14. October, 2016
The mountain is the place where I feel my bones. I have spent so long running away from myself, yet on the mountain there is nowhere else to be but me. The mountain is my aching thighs, my staccato breath, my heartbeat: strangers I have known all my life. The mountain remembers me—my iron and calcium—our bones are forged in the same minerals. The mountain reminds me how to be a creature of bone, the joy of living in my own skeleton. The mountain and I, we are ridges: hipbones grazing the breeze. We are stones in motion: sits-bones grating against my granite throne. We are hollow music: ribcage harp-strings stroked by the North Wind.
Before the mountain was mountain, it was bone. It was the giant Ymir, his clavicle perhaps, unhooked from his scapula and flung into the valley when the sons of Bor dismembered the giant to make the earth. From his blood the rivers, from his bones the mountains, and his skull they saved for the dome of the sky. From the mountain throne I can see shards of scattered Ymir—the mountains ringing the valley—vertebra, slivers of ribs, and a handful of knucklebones. The mountain-bones look charred and black, gangrenous with moss.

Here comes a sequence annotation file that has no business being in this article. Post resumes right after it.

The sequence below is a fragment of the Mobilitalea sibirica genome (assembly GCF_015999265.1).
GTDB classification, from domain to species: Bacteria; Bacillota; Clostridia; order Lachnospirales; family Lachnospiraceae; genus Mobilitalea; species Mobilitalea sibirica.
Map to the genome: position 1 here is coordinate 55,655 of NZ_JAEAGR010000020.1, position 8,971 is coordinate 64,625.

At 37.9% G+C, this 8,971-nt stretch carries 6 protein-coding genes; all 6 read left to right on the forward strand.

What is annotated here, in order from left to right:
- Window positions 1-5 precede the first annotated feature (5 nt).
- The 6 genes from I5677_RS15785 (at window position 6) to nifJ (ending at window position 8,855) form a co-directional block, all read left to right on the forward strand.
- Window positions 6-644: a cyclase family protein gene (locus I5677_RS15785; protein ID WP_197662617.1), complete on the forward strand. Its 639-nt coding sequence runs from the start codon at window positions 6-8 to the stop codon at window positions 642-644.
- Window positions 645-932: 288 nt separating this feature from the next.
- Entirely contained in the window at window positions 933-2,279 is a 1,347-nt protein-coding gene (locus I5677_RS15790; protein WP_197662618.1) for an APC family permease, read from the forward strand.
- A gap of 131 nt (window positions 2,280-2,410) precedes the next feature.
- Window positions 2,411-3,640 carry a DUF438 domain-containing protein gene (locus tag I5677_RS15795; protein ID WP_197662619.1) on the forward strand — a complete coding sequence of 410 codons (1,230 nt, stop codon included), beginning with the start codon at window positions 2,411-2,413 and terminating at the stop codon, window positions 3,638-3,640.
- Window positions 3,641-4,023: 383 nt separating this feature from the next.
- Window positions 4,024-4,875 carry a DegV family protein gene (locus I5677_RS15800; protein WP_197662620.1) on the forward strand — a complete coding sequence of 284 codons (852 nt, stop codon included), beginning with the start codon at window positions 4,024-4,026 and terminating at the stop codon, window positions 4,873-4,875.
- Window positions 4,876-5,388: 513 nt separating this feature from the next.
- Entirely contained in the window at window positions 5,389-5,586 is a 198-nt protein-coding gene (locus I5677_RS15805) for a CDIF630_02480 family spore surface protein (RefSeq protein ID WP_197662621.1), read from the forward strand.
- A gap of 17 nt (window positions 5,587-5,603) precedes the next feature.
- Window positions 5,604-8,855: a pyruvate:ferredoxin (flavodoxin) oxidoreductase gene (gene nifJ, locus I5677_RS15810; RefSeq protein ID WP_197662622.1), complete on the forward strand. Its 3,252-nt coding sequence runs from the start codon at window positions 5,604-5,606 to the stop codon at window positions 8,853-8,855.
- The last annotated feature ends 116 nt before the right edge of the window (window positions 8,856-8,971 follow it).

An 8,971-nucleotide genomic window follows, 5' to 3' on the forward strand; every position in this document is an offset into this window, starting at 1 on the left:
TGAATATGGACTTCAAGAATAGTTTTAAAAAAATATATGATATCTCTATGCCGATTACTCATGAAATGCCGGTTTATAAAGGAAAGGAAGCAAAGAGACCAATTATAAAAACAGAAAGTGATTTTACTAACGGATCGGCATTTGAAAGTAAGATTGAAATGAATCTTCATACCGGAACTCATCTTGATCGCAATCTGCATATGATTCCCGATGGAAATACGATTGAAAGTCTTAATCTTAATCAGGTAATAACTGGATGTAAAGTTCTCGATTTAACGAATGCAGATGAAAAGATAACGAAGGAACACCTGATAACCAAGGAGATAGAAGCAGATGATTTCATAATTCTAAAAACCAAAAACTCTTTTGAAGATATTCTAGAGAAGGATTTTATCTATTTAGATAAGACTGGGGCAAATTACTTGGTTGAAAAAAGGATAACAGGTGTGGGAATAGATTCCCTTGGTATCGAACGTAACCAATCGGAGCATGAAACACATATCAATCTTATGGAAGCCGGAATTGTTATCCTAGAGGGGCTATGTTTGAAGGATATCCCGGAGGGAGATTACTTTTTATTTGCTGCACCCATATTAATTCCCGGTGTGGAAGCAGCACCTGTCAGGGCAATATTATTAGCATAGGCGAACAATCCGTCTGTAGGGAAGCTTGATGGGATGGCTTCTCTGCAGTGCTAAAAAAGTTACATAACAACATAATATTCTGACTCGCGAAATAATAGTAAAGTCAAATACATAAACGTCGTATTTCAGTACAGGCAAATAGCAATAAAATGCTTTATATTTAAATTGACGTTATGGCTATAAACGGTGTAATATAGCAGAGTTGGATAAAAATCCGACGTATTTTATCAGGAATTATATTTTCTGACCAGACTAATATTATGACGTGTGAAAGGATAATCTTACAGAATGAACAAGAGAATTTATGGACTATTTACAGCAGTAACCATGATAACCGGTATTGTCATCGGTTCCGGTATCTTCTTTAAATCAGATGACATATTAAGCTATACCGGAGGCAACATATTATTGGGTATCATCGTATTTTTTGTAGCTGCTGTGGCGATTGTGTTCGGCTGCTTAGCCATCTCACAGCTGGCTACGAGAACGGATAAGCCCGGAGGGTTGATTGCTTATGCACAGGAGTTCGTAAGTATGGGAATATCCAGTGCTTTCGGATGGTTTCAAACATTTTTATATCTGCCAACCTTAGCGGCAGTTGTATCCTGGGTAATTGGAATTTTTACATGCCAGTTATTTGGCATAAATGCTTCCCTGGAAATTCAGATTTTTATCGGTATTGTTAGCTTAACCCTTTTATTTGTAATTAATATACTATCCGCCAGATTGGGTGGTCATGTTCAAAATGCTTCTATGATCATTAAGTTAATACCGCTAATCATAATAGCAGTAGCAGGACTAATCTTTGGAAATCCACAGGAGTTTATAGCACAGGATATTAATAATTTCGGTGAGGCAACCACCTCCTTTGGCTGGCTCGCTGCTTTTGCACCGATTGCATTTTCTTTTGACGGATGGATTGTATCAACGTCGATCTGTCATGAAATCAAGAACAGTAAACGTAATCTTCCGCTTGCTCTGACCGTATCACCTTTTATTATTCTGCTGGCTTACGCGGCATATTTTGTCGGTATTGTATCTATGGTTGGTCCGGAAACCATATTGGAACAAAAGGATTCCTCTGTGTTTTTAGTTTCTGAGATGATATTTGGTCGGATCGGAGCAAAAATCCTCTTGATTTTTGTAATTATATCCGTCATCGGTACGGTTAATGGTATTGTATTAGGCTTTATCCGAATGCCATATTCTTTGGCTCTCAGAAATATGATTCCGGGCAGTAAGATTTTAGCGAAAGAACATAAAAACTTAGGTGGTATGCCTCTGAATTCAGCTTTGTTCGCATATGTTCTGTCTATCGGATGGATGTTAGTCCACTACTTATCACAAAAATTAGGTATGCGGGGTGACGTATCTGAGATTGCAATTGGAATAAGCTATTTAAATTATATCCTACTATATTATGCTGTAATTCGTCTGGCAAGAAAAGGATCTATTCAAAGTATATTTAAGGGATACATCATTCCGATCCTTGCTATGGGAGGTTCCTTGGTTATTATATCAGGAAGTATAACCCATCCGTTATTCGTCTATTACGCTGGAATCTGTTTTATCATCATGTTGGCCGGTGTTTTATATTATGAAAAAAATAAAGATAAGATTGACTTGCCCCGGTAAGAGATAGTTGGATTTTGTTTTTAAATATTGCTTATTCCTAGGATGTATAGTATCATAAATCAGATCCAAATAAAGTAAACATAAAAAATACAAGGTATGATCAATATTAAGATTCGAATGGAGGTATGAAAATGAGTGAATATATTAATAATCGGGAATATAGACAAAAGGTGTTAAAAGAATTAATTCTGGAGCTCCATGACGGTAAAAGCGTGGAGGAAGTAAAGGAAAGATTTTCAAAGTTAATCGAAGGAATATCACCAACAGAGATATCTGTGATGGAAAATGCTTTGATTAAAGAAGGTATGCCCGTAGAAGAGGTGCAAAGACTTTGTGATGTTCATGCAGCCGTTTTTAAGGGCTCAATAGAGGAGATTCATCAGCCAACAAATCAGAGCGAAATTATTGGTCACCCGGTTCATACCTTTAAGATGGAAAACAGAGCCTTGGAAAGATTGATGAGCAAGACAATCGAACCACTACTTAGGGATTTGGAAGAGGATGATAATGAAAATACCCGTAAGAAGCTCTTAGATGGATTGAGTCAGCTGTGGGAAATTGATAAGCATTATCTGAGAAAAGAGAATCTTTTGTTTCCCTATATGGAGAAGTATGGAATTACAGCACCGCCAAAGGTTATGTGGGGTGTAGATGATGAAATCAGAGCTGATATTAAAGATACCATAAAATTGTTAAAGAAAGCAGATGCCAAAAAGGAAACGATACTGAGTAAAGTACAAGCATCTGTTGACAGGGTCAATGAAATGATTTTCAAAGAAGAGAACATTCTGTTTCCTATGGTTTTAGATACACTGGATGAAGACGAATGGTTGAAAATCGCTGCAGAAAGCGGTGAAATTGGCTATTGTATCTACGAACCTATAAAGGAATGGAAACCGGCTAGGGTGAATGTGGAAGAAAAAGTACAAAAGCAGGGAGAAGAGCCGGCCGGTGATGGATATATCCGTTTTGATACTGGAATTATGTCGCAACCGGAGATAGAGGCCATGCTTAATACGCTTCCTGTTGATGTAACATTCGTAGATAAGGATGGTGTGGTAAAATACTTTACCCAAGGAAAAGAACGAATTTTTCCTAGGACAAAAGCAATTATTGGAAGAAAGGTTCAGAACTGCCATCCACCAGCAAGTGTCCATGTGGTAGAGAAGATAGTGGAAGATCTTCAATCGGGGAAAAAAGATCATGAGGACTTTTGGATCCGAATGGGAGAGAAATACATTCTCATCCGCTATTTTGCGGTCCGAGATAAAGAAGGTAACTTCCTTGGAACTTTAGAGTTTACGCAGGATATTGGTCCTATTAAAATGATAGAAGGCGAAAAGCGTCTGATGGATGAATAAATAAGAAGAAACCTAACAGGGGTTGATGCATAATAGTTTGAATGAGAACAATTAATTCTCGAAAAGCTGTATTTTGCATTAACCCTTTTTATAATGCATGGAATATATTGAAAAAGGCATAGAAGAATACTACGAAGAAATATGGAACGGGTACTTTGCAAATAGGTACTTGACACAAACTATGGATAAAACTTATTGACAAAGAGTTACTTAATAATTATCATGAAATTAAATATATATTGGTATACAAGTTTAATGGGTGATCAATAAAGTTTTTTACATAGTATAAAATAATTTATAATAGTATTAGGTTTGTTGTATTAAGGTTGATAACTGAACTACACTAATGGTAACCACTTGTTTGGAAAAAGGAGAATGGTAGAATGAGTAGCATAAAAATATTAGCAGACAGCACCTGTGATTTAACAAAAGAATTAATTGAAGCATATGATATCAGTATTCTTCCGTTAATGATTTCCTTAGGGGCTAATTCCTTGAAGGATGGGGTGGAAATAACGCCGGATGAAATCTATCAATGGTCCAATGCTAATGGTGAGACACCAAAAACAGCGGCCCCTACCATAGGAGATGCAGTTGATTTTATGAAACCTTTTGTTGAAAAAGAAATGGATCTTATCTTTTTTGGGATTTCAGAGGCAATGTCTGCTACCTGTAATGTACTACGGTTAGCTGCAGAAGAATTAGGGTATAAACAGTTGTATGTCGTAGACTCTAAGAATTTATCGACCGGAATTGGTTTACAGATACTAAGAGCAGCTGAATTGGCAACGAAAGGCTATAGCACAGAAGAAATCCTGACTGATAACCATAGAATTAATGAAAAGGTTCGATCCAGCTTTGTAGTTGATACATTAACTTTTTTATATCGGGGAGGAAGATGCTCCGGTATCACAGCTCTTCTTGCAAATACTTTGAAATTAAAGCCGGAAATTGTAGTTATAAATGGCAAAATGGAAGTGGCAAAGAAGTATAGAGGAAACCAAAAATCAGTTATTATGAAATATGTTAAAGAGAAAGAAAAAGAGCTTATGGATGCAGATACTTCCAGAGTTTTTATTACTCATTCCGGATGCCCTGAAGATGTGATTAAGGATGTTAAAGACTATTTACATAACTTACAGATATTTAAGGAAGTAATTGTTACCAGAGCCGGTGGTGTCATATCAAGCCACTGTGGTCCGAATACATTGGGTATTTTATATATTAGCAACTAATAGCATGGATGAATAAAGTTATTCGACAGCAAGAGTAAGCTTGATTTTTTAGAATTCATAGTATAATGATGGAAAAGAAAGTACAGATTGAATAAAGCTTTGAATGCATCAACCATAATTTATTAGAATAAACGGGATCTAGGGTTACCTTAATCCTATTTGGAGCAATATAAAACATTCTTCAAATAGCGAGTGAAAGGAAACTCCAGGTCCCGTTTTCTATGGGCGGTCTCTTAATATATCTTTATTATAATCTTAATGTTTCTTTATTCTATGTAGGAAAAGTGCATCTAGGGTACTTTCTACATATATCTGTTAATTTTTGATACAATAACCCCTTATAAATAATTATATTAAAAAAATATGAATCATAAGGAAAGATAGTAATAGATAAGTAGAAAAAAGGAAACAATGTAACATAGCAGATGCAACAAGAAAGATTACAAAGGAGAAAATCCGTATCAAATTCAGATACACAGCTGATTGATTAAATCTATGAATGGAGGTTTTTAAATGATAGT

At night, starlight from Beyond his skull prickles through the porous bone, shining into my own skull. This, the mountain knows, is the crowning bone-joy: star-song echoing incandescent through a dreamer’s skull. And tonight a Hunter’s Moon rides the sky. As the Hunt gallops by on steeds with wind-whipped manes of tossing cloud, the Huntress kisses her horn, blowing a note as long as the night. We feel her moon-song sing cold in our bones, the mountain and I.